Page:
Now that I’m in Brisbane, I went away for a weekend talk and came home to find two fur-expelling kittens that were indoor felines because we were in a townhouse. Now that we own our own property, they roam the grounds, chase away magpies, and occasionally bring a dead (or live) possum into the house.
Why doesn’t Australia focus on the rodent-evolved possums like the Kiwis do?
In the deep winter weeks of last July, Shane Morse and Kevin Figliomeni nearly always got up before the sun rose. They awoke next to the remains of a campfire or, occasionally, in a roadside motel, and in the darkness before dawn they began unloading poisoned sausage from their refrigerated truck. The sausage was for killing cats. One morning near the end of the season, Morse and Figliomeni left the Kalbarri Motor Hotel on the remote western coast of Australia, where they dined on steak and shellfish the night before, and drove along the squally coastline. They kept their eyes fixed to the sky. If it rained, there would be no baiting that day.
Morse and Figliomeni unpacked their boxes, filled with thousands of frozen sausages they produced at a factory south of Perth, according to a recipe developed by a man they jokingly called Dr. Death. It called for kangaroo meat, chicken fat and a mix of herbs and spices, along with a poison — called 1080 — derived from gastrolobium plants and highly lethal to animals, like cats, whose evolutionary paths did not require them to develop a tolerance to it. (The baits would also be lethal to other nonnative species, like foxes.) As the sun brightened the brume, the baits began to defrost. By midmorning, when Morse helped load them into a wooden crate inside a light twin-engine propeller Beechcraft Baron, they were burnished with a sheen of oil and emitted a stomach-turning fetor. The airplane shot down the runway and lifted over the gently undulating hills of the sand plains that abut the Indian Ocean.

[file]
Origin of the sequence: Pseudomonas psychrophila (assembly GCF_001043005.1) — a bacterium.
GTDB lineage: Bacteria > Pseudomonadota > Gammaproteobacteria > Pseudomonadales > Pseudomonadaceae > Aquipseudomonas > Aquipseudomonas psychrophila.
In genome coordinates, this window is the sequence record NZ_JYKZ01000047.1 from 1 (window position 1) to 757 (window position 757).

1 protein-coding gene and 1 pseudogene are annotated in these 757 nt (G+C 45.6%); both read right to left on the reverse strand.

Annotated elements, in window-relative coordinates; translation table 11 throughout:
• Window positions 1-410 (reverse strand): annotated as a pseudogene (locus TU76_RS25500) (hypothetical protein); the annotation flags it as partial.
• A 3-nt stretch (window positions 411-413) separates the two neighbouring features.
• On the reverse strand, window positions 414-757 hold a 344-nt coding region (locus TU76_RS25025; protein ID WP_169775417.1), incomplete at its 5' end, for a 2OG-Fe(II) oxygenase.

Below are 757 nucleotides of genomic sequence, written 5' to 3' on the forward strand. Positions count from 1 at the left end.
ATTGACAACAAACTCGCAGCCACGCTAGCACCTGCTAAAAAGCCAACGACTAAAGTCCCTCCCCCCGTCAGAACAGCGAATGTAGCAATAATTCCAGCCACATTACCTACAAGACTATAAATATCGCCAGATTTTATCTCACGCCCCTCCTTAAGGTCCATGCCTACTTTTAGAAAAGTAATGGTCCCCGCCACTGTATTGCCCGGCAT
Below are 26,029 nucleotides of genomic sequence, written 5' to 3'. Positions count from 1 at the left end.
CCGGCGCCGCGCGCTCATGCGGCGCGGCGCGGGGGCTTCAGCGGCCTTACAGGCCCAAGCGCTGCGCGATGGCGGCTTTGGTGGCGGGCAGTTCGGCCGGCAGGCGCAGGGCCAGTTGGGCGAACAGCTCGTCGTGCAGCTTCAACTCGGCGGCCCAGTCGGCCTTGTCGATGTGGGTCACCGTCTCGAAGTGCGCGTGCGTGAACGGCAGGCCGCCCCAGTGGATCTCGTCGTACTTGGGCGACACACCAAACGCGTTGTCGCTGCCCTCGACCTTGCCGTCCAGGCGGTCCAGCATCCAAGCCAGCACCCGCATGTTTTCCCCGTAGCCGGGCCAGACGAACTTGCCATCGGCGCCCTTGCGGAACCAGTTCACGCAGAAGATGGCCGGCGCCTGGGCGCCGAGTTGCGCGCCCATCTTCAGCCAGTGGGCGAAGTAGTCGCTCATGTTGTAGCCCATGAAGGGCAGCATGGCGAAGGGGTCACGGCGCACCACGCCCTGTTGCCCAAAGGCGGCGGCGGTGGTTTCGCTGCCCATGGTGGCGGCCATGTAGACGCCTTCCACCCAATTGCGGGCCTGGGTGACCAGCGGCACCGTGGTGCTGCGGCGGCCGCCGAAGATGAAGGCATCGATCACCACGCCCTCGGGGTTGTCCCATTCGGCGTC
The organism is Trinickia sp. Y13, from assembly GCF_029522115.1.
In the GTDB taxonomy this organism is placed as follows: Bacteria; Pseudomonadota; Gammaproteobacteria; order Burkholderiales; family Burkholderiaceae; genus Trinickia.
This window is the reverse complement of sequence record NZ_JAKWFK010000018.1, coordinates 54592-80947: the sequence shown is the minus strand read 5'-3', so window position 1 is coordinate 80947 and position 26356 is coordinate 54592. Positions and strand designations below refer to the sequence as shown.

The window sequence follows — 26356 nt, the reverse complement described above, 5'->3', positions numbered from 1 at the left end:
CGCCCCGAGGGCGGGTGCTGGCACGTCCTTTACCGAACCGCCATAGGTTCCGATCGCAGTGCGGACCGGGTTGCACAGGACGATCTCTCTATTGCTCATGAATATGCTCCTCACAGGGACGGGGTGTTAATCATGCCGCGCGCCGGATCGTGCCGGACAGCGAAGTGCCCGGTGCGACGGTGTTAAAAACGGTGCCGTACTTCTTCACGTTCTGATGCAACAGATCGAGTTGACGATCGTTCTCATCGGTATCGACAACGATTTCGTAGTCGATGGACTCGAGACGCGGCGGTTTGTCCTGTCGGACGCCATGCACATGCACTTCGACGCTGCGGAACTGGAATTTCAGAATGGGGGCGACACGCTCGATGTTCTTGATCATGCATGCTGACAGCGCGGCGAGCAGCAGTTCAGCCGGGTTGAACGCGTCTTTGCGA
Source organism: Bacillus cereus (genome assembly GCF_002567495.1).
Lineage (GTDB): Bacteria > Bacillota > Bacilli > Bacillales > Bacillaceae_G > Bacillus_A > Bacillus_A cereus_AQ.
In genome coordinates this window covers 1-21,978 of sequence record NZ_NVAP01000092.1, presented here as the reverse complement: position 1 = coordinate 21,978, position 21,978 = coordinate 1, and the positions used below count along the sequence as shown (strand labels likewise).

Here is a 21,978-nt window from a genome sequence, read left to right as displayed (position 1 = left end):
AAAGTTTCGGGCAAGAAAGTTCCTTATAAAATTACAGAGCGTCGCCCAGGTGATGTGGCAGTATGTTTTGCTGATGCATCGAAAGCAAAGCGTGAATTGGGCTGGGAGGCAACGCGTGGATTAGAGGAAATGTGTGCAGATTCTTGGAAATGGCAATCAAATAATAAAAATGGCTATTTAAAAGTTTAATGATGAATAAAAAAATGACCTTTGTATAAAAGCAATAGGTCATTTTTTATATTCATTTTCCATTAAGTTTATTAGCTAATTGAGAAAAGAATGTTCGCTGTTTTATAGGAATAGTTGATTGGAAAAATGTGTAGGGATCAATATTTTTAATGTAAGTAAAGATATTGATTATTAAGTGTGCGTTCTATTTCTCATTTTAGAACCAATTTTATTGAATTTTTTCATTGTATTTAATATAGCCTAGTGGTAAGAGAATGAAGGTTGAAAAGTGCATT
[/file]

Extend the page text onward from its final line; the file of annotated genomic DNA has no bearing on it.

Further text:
Rising over the mantle of ghostlike smoke bushes that carpeted the ground to the treeless horizon, the plane traced a route over the landscape, its bombardier dropping 50 poisoned sausages every square kilometer. It banked over the deep cinnamon sandstone gorges carved by the Murchison River, which extends to the coastal delta, surveying the edge of one of earth’s driest, hottest continents, where two to six million feral cats roam. As it flew, it charted the kind of path it had done dozens of times before, carpeting thousands of hectares of land with soft fingers of meat, laying down nearly half a million baits in the course of one month. Dr. Death, whose real name is Dr. Dave Algar and who is the principal research scientist in the Department of Biodiversity Conservation and Attractions for the state of Western Australia, told me that he began developing the recipe for the poisoned sausages by examining cat food in supermarkets and observing which flavors most thrilled his own two cats. As Morse said: “They’ve got to taste good. They are the cat’s last meal.”